Ever since Bush v. Gore, we’ve come to expect that federal courts will divide along predictable ideological lines: Judges appointed by Democrats are supposed to vote for Democratic priorities, while judges appointed by Republicans are supposed to prefer Republican priorities. In short, many people now assume judicial institutions will behave like legislative ones. But four recent decisions from the federal appellate courts call this assumption into question. On November 8, Judge Laurence Silberman, writing for the U.S. Court of Appeals for the D.C.
The Emperor of Ocean Park by Stephen L. Carter (Alfred A. Knopf, 672 pp., $26.95) But for the fact that he has written a novel, Stephen L. Carter is not a novelist. He is a professor of law at Yale who made his debut in 1991 with a lively and candid book called Reflections of an Affirmative Action Baby, a sober exploration of affirmative action and its effect on his life.
Although I have no special desire to be governor of Texas, and would actively prefer not to become head of the Office of Thrift Supervision (the poor soul charged with cleaning up the savings and loan mess), the traumas of aspirants to these posts in recent days compel me to make the following statement. It has been cleared with political consultants of both parties. Like many members of my generation—Senator Al Gore and Representative Newt Gingrich, to name but two—I too have experimented with marijuana in the distant past. It was in a party situation during my freshman year in college.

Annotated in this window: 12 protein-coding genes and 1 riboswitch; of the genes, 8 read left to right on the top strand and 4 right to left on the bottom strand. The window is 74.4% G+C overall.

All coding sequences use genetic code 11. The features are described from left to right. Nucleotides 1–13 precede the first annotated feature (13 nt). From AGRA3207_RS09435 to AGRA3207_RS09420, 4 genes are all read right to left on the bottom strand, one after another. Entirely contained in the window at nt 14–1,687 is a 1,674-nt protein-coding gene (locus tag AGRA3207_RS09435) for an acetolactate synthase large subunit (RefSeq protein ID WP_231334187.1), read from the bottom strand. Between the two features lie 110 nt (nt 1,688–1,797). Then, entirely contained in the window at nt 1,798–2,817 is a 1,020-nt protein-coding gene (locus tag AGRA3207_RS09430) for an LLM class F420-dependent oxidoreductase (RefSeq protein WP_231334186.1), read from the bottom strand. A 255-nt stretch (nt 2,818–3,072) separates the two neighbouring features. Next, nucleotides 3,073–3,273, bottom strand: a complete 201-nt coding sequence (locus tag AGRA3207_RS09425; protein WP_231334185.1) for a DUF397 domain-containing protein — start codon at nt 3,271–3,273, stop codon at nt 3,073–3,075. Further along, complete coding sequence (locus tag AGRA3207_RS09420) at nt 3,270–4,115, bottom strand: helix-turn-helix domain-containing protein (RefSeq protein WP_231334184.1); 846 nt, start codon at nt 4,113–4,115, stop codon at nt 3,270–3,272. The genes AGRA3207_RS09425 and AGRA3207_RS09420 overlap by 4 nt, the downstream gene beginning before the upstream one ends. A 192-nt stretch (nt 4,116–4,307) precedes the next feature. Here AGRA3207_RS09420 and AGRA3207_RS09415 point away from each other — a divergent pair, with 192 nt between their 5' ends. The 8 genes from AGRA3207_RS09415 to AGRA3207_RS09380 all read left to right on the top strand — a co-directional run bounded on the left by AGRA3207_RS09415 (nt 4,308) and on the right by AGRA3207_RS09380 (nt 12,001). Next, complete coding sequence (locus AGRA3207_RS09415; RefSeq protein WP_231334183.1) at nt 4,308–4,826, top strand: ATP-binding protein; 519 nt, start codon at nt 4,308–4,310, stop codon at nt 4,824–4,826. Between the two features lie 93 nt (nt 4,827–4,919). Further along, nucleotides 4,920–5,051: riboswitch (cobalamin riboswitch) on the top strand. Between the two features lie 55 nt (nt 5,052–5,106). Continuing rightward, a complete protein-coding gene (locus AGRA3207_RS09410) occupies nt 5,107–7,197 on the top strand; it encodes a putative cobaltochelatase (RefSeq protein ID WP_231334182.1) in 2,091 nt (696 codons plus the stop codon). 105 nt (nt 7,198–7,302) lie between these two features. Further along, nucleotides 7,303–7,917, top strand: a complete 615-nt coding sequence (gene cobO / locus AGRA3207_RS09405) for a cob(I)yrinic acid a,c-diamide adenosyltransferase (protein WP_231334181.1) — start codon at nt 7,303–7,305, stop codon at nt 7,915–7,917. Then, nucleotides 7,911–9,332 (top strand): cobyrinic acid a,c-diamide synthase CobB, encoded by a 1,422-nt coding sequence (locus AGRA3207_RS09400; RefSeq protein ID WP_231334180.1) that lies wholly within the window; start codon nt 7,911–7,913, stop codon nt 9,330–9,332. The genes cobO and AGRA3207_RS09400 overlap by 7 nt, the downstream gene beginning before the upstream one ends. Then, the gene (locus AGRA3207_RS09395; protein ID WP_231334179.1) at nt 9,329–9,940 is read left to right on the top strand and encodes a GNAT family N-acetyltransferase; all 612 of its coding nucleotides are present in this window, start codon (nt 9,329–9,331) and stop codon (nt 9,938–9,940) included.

Even in the context of the Supreme Court tussles that have provided political entertainment since at least the 1930s, the 1987 saga of Robert Bork, Douglas Ginsburg and Anthony Kennedy broke new ground. What made the play rougher this time was the heightened consciousness of the power stakes, a more aggressive deployment of the interest groups, and a great sophistication in media use. If the overworked term “watershed” still conveys some meaning, it applies here to the future direction of confirmation politics.